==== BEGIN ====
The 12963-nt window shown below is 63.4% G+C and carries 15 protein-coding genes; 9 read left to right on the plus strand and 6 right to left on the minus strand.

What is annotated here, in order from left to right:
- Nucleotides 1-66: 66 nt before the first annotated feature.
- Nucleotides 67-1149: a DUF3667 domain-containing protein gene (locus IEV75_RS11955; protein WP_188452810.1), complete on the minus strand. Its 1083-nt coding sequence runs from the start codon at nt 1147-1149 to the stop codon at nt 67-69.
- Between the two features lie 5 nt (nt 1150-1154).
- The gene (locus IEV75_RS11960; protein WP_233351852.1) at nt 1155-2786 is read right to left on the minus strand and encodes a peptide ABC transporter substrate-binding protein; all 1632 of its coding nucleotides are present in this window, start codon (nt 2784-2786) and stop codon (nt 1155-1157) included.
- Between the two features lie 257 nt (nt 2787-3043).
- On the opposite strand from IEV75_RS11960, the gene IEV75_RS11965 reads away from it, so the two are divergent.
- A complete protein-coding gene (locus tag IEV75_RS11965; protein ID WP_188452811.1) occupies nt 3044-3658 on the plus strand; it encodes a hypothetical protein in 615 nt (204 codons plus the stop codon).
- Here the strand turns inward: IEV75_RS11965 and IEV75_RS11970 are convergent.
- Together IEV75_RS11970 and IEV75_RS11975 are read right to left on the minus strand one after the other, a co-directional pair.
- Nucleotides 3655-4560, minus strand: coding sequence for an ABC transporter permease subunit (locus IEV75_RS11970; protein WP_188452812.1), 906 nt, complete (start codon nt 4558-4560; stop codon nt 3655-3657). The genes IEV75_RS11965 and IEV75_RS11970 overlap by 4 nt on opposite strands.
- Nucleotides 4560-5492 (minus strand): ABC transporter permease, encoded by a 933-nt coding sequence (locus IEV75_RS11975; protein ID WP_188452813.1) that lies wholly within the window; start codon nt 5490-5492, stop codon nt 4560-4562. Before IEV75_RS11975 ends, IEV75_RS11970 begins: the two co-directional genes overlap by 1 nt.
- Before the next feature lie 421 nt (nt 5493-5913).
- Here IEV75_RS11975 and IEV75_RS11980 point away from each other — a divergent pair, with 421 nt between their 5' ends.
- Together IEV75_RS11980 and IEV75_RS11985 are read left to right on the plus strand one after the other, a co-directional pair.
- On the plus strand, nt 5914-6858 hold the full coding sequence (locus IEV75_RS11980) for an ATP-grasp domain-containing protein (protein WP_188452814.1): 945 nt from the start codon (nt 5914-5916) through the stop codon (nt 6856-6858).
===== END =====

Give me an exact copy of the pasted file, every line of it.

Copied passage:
The 12963-nt window shown below is 63.4% G+C and carries 15 protein-coding genes; 9 read left to right on the plus strand and 6 right to left on the minus strand.

What is annotated here, in order from left to right:
- Nucleotides 1-66: 66 nt before the first annotated feature.
- Nucleotides 67-1149: a DUF3667 domain-containing protein gene (locus IEV75_RS11955; protein WP_188452810.1), complete on the minus strand. Its 1083-nt coding sequence runs from the start codon at nt 1147-1149 to the stop codon at nt 67-69.
- Between the two features lie 5 nt (nt 1150-1154).
- The gene (locus IEV75_RS11960; protein WP_233351852.1) at nt 1155-2786 is read right to left on the minus strand and encodes a peptide ABC transporter substrate-binding protein; all 1632 of its coding nucleotides are present in this window, start codon (nt 2784-2786) and stop codon (nt 1155-1157) included.
- Between the two features lie 257 nt (nt 2787-3043).
- On the opposite strand from IEV75_RS11960, the gene IEV75_RS11965 reads away from it, so the two are divergent.
- A complete protein-coding gene (locus tag IEV75_RS11965; protein ID WP_188452811.1) occupies nt 3044-3658 on the plus strand; it encodes a hypothetical protein in 615 nt (204 codons plus the stop codon).
- Here the strand turns inward: IEV75_RS11965 and IEV75_RS11970 are convergent.
- Together IEV75_RS11970 and IEV75_RS11975 are read right to left on the minus strand one after the other, a co-directional pair.
- Nucleotides 3655-4560, minus strand: coding sequence for an ABC transporter permease subunit (locus IEV75_RS11970; protein WP_188452812.1), 906 nt, complete (start codon nt 4558-4560; stop codon nt 3655-3657). The genes IEV75_RS11965 and IEV75_RS11970 overlap by 4 nt on opposite strands.
- Nucleotides 4560-5492 (minus strand): ABC transporter permease, encoded by a 933-nt coding sequence (locus IEV75_RS11975; protein ID WP_188452813.1) that lies wholly within the window; start codon nt 5490-5492, stop codon nt 4560-4562. Before IEV75_RS11975 ends, IEV75_RS11970 begins: the two co-directional genes overlap by 1 nt.
- Before the next feature lie 421 nt (nt 5493-5913).
- Here IEV75_RS11975 and IEV75_RS11980 point away from each other — a divergent pair, with 421 nt between their 5' ends.
- Together IEV75_RS11980 and IEV75_RS11985 are read left to right on the plus strand one after the other, a co-directional pair.
- On the plus strand, nt 5914-6858 hold the full coding sequence (locus IEV75_RS11980) for an ATP-grasp domain-containing protein (protein WP_188452814.1): 945 nt from the start codon (nt 5914-5916) through the stop codon (nt 6856-6858).